Weiner, Fidler, AAA Alternatives to Congestion Pricing Fail Reality Test, Transportation Expert Analysis Shows

December 5, 2007

Michael Replogle, mreplogle@environmentaldefense.org, 301-529-0351
Neil Giacobbi, neilgiacobbi@gmail.com, 202-572-3331
(New York, NY – December 5, 2007) – Alternative traffic relief proposals to PlaNYC congestion pricing by Brooklyn Congressman Anthony Weiner, Brooklyn Councilman Lew Fidler and The Keep NYC Congestion Tax Free Plan fail the reality test for timeliness, ability to cut traffic and ability to fund mass transit.
That’s the conclusion of a detailed, side-by-side analysis comparing the three alternative plans to PlaNYC congestion pricing. The report by Environmental Defense and The Pratt Center for Community Development in Brooklyn, is entitled: “Does the Rubber Meet the Road? Investigating the Alternatives to Congestion Pricing.”  
“The rubber does not meet the road with the Weiner, Fidler and The Keep NYC Congestion Tax Free Coalition plans,” said Michael Replogle, transportation director for Environmental Defense and the primary author of the report who has advised the Federal Highway Administration, World Bank, Congress, and governments world-wide over 30 years. “Unlike congestion pricing, these alternatives would encourage driving - not discourage it - and as a result attract more traffic in the long term. They also fail to match the criteria required by the federal grant, by state law, and the reality test for effectiveness, timeliness and revenue potential.”
The U.S. Department of Transportation has offered $354 million in funding for transit and congestion relief initiatives to New York City if the State Legislature adopts an effective congestion pricing implementation plan meeting specific performance objectives by March 31.
“Congestion pricing would provide a new revenue stream to help pay for the transit improvements that the city and region desperately need,” said Joan Byron, Director of the Sustainability and Environmental Justice Initiative of The Pratt Center for Community Development. “Alternative proposals to fund mass transit through broad income and payroll tax increases are like taking a sledgehammer to a nail because they place special burdens on low and middle income residents. In contrast, a congestion pricing plan benefits lower-income folks most and burdens them least since the vast majority of them rely on public transportation, and do not drive into Manhattan’s zone.”
Listed below are some of the problems with specific alternative proposals to congestion pricing.
•           Brooklyn Congressman Anthony Weiner’s Plan: “Reducing Traffic and Improving Our Environment: An Alternative to the Car Tax”
Many aspects of this proposal are similar to the PlaNYC’s original congestion pricing scheme. However, Congressman Weiner would limit congestion pricing to trucks only and would take a series of steps to open up more existing road space for faster-moving traffic, such as reducing alternate side street parking, and increasing traffic law enforcement, that would attract more traffic in the long run. He also suggests large-scale, long-term capital investments, such as building a Cross-Harbor Freight Tunnel, that while essential for long-term regional planning, cannot address traffic with the immediacy and revenue-generating capacity of congestion pricing.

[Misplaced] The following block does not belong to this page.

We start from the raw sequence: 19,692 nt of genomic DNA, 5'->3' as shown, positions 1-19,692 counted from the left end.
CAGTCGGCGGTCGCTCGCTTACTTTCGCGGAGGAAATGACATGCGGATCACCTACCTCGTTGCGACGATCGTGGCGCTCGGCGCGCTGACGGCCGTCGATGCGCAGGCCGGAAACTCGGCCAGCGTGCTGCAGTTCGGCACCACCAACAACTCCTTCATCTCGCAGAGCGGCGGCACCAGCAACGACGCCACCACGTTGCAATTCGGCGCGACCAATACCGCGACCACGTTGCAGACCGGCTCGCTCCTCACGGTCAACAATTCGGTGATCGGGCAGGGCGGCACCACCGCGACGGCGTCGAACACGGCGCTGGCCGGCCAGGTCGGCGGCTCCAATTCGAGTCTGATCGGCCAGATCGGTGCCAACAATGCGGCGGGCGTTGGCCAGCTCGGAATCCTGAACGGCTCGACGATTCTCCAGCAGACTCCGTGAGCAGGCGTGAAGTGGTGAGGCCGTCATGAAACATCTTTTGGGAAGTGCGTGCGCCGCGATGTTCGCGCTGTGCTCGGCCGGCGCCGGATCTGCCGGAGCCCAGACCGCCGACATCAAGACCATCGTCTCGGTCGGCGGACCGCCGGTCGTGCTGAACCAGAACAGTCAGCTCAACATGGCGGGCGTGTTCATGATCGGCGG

•           Brooklyn New York City Councilman Lew Fidler’s Plan: “The 9 Carat Stone Plan”
This plan to fund long term transportation projects, including three major tunnels requiring massive capital investment, essentially levies a regional payroll tax that would support the state’s general fund and not be dedicated to transportation investment, unlike tolls. Councilman Fidler proposes hydrogen powered cars, which automakers and scientists agree are many years and breakthroughs away from being practical and commercially viable. He supplements these ideas with short term measures such as increased truck loading zones and enforcement of traffic laws that, while perhaps good to speed traffic flow and ensure better safety, are not likely to achieve significant reductions in traffic volumes. Other elements of Councilman Fidler’s plan, such as moving government offices from Manhattan to the other boroughs, would simply displace current traffic to new locations, and to the extent that those locations are less centrally-located in the transit system, there would likely be a net increase in traffic overall.
•           The Keep NYC Congestion Tax Free Plan: “Alternative Approaches to Traffic Congestion Mitigation in the Manhattan Central Business District”
This plan, primarily supported by AAA, the Metropolitan Parking Association and the Queens Civic Congress, among others, combines several separate measures that collectively claim to meet and exceed the 6.3% vehicle miles traveled (VMT) reduction of the mayor’s plan. In fact, many will simply make driving easier in the Central Business District, thus probably attracting more drivers over time. Furthermore, the report’s additive approach for totaling VMT reduction overstates the results dramatically, double-counting many overlapping traffic reduction measures.